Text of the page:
Rhondda Cynon Taff, the area we live in, sees fit to use care workers from agencies and other sources, presumably because it is cheaper. The outfit, which at the moment I will not name, chosen by Social Services to meet Sarah's needs have only been doing the job for 4 or 5 years, long enough to have ironed out any starting up problems you'd think. They originally ran retirement homes and did home visits to the elderly to get them up in the morning, help them with bathing and getting them settled down at night, checking they were taking their meds etc.
Suffice to say, these very capable and friendly ladies and their equally worthy employers know very little about autism. They all seem to have come across it and know the stereotype, but as anyone who spends their lives around autistic people knows, they are all different and surprise surprise, they've all got different needs. Now if a company says they can supply a service, you kind of expect them to come up with the goods. Obviously if their staff are not trained for the task they are being asked to perform, you'd think they would just say 'no we can't do that', but no, they just send them out anyway.
They do not manage to keep the staff they have for very long so there is a constant change of care assistant coming out for Sarah. Change is the operative word here. Change and autism don't go together to well and it has taken us a year of disruption over changing carers to convince Sarah that it's ok to go out with someone she doesn't know too well, leaving me feeling like a proper hypocrite, because I know damned well that I wouldn't go out with a different stranger every week. Why the hell I feel I should be grateful that anyone comes at all I don't know, when to be brutally honest, I'd prefer them not to come at all. I know they will just end up wandering aimlessly around Matalan and eating in McDonalds because there is sod all else to do. And I wish I knew what happens to the request I make at every care plan meeting that Sarah does not eat junk food, which is greeted with nods of approval and placed in the plan, a copy of which, apparently, goes to all care providers.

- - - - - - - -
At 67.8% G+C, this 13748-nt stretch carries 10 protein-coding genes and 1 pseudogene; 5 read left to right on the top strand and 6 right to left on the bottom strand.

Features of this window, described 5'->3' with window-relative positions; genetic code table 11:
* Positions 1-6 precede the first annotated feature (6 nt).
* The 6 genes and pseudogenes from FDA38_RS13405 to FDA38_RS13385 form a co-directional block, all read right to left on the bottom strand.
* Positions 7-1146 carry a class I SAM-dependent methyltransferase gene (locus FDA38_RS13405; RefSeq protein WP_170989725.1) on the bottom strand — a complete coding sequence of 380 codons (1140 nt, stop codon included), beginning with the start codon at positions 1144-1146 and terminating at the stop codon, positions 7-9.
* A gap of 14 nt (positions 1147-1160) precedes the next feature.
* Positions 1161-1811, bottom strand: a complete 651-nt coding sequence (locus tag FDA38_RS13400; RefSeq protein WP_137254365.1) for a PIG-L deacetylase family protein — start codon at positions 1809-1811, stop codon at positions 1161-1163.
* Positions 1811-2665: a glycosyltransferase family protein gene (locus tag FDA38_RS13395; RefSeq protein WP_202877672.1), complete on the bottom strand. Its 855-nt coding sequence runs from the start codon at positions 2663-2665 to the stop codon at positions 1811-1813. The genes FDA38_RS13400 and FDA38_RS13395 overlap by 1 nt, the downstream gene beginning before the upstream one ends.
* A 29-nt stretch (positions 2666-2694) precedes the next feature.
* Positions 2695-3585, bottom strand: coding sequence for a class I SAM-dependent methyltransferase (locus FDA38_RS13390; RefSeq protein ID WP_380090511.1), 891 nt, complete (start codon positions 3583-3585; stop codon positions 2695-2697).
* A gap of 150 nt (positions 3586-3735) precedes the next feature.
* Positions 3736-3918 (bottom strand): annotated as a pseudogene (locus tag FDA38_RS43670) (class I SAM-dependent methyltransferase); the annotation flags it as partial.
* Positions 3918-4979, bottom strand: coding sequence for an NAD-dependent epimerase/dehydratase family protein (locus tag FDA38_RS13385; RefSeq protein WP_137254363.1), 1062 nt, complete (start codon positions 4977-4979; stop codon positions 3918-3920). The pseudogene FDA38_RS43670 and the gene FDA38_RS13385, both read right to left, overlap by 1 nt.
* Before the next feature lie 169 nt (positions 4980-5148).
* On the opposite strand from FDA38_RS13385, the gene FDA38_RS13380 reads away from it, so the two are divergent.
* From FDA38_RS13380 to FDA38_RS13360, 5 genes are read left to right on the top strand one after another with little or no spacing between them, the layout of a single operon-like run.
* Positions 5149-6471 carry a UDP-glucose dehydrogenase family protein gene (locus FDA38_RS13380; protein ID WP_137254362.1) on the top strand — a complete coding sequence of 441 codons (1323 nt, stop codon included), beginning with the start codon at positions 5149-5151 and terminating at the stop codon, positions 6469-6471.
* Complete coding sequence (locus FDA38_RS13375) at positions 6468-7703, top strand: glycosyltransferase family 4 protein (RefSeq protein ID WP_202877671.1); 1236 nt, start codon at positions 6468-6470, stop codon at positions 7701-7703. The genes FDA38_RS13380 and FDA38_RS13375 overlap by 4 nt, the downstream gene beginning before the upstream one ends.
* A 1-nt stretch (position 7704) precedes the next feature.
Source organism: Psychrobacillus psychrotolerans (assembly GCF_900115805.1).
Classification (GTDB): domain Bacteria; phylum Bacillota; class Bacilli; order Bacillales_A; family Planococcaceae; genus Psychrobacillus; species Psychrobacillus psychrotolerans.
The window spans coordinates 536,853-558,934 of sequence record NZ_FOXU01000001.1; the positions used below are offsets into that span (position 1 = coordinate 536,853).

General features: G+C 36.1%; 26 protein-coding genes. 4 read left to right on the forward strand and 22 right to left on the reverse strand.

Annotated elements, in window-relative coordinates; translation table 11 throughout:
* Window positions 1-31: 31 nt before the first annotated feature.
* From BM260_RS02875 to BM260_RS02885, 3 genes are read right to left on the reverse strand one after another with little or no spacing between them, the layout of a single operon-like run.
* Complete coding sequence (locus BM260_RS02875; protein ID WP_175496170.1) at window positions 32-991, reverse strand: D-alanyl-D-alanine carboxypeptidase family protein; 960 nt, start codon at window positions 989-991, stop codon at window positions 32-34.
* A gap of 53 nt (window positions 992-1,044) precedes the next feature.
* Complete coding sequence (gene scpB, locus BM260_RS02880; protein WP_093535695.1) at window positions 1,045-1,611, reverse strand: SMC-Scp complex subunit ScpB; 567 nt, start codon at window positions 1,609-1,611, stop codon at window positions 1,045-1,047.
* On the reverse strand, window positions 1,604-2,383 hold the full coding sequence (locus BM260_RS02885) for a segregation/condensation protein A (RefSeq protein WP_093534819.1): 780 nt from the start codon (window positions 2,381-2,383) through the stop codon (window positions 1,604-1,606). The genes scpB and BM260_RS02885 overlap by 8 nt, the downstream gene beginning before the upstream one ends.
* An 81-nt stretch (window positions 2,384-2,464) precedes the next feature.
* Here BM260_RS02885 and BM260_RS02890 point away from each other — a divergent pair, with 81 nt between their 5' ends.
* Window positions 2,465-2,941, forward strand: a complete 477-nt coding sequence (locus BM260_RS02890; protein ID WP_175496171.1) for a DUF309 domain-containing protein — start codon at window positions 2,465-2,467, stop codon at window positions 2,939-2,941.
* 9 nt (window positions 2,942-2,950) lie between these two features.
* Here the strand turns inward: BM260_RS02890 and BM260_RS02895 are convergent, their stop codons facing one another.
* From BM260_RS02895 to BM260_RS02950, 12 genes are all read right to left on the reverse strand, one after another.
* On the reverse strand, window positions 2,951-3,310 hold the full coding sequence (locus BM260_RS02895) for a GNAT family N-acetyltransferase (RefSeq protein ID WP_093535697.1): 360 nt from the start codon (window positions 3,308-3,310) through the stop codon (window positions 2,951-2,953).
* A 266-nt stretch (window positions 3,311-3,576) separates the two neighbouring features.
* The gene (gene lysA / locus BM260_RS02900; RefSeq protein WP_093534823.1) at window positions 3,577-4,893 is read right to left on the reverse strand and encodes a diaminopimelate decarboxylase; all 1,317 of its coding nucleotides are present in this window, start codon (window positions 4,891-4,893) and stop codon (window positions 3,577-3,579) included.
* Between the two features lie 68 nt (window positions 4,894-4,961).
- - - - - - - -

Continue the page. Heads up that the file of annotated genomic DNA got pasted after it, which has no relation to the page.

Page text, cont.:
So today I am livid because Sarah is already having a difficult week, (see previous post) and in the spirit of making these outings more Sarah appropriate we made arrangements last week to swop some hours around so that she could go to a Gateway club which is about a half hour drive away tomorrow evening as this would be of far more benefit to Sarah than wandering aimlessly around crappy shops. Seemed like a damned good idea to me.
The care providers office telephoned me at lunch time today to say that yet another new face would be coming to pick Sarah up at '12.30pm tomorrow afternoon because no one was available for the evening, is this alright?' Sarah has been looking forward to and talking about going to the Gateway club all week and now I've got to tell her that it is not happening. Livid doesn't really come close to how I was feeling after that phone call, incandescent is probably closer to the truth.
Sarah is now a very unhappy young woman, still expecting me to perform a miracle tomorrow morning and somehow get her to the ball tomorrow night, which to be honest is not going to happen. So tomorrow morning is going to be spent on the telephone, probably leaving messages and not actually getting to speak to anyone with the slightest knowledge of what I am talking about but being terribly sorry.
That's it, rant over, got it off my chest. There is nothing more to be said or done on the subject today, thank you for reading/ listening if you got this far. Well done if you did, I would have probably have ducked out 2 paragraphs in....